War Horse at the Orpheum Theatre

Albert and the Puppeteers in War Horse.  Photo by Brinkhoff/Mogenberg.

Albert and the Puppeteers in War Horse. Photo by Brinkhoff/Mogenberg.

World War One, aka the Great War.  Unrelenting sordidness, a sea of blood seeping into endless mud, no-man’s-land stretching for hundreds of miles, forty plus million human beings killed or maimed, a whole generation lost.  No heroes, no real villains.  Just horror.

No heroes, that is, until War Horse (the National Theatre of Great Britain production, playing at the Orpheum, thorough June 23).  First a novel (by Michael Morpurgo), then a widely produced (and wildly successful) play, then a major motion picture directed by golden boy Steven Spielberg.  In War Horse, the hero is an animal, Joey, a magnificent horse, a running, neighing, leaping emblem of vitality, survivor of machine gun fire, artillery, horrifying mistreatment, barbed wire.  His spirit never flags.  We identify with the find-Joey obsession of his human keeper (no one could ever own an animal like Joey), Albert.  If Joey survives, so can humanity.  Finally, a hundred years after the event, War Horse provides us with a new way of understanding the Great War.

The superstars of this show are the horses.  One hates to use the diminishing word, puppets, though I guess that this is what they are.  There are five, and they each enjoy vivid and astonishing presence.  Animals, of course, but the personalities of their human handlers (each horse has three) shine through.  Every movement is carefully choreographed – and breathtaking.

The horse puppets were designed by Adrian Kohler and Basil Jones for the Handspring Puppet Company.  They dominate.  Indeed, there is one scene when the horses are laid flat and the next scene has a jumpy edge; one half expects the horses to leap to their feet.  Marvelous.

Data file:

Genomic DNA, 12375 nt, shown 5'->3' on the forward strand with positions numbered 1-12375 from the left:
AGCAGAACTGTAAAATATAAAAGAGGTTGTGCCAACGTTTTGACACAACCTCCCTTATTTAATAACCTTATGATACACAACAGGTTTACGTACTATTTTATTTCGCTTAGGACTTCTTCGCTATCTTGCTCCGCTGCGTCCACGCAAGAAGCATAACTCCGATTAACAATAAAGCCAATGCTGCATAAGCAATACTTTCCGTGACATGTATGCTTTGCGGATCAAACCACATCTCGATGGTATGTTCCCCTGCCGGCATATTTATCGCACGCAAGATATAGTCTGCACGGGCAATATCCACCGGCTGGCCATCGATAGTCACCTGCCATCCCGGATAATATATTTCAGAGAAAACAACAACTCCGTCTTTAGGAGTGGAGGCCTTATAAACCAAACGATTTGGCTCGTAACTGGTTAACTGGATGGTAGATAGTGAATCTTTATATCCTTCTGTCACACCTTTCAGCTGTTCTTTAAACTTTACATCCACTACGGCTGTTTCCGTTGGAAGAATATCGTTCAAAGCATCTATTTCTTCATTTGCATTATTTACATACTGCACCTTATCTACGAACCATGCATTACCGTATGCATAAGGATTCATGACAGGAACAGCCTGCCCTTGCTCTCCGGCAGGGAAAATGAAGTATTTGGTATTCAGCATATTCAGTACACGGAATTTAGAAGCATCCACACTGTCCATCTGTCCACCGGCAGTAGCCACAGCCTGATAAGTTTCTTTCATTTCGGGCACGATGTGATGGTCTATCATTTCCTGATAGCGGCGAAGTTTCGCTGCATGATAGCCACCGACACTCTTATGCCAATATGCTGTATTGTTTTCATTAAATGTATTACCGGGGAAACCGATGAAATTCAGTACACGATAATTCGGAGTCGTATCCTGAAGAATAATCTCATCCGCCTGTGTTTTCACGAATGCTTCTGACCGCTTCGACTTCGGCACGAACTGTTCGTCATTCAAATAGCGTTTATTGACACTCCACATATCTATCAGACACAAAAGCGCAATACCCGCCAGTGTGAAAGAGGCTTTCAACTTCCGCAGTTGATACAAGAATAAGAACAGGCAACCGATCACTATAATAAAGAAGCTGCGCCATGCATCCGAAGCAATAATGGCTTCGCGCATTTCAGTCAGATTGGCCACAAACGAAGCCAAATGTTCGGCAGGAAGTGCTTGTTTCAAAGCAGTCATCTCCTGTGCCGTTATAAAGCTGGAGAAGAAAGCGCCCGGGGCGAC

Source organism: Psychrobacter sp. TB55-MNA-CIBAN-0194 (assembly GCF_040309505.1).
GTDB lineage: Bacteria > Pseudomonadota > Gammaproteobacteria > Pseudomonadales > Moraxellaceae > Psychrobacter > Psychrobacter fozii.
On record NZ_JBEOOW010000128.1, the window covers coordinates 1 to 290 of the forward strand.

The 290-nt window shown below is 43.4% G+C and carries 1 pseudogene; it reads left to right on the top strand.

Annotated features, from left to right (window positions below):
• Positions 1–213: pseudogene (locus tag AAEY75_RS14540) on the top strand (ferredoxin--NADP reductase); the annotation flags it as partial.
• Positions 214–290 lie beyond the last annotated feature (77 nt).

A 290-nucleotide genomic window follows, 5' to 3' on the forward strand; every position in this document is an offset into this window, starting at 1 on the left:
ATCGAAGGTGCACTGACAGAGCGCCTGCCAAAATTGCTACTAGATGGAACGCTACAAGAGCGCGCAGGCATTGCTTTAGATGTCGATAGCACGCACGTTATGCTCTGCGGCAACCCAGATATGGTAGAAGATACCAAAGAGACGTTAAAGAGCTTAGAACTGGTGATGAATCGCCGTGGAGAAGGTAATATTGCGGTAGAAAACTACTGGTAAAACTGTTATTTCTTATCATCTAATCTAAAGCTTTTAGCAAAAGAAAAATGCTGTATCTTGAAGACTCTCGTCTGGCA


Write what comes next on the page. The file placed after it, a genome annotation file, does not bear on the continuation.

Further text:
Another luminary in War Horse is the creator of “sets, costumes and drawings,” Rae Smith.  The projections work marvelously well, drawings taking slow shape, sudden use of video, explosions given visual presence, etc.  War Horse features the scariest and most effective recreation of combat I’ve ever seen.  Bravura work.

The actors (mostly American for this tour) hold their own.  Excellent performances are turned in by Alex Morf as Albert; his obsession with saving Joey never becomes tiresome, as it easily could.  Angela Reed as Albert’s mother Rose gives the play a solid emotional anchor.  Chad Jennings excels as Lt. Nicholls; his death is truly shocking.

There are liabilities.  The sound was mushy (though loud and then some), often making the actors hard to understand.  Lighting was (inevitably, given that this is a tour) crude.  Perhaps because I had seen the film and thus knew the story, War Horse seemed long.  But most problems stemmed form the fact that the Orpheum will never be a satisfactory venue for non-musical drama – too cavernous, too echoed.  Straight plays (I dislike this term) struggle to fill it.

Still, War Horse is well worth seeing.  It will reorder your understanding of World War I.  And the work of the Handspring puppeteers is once-in-a-lifetime brilliant.

Did you like this review?  Did you not like it?  Do you have an opinion to offer?  Please, feel free to write a comment.

For more info about John Olive, please visit his website.





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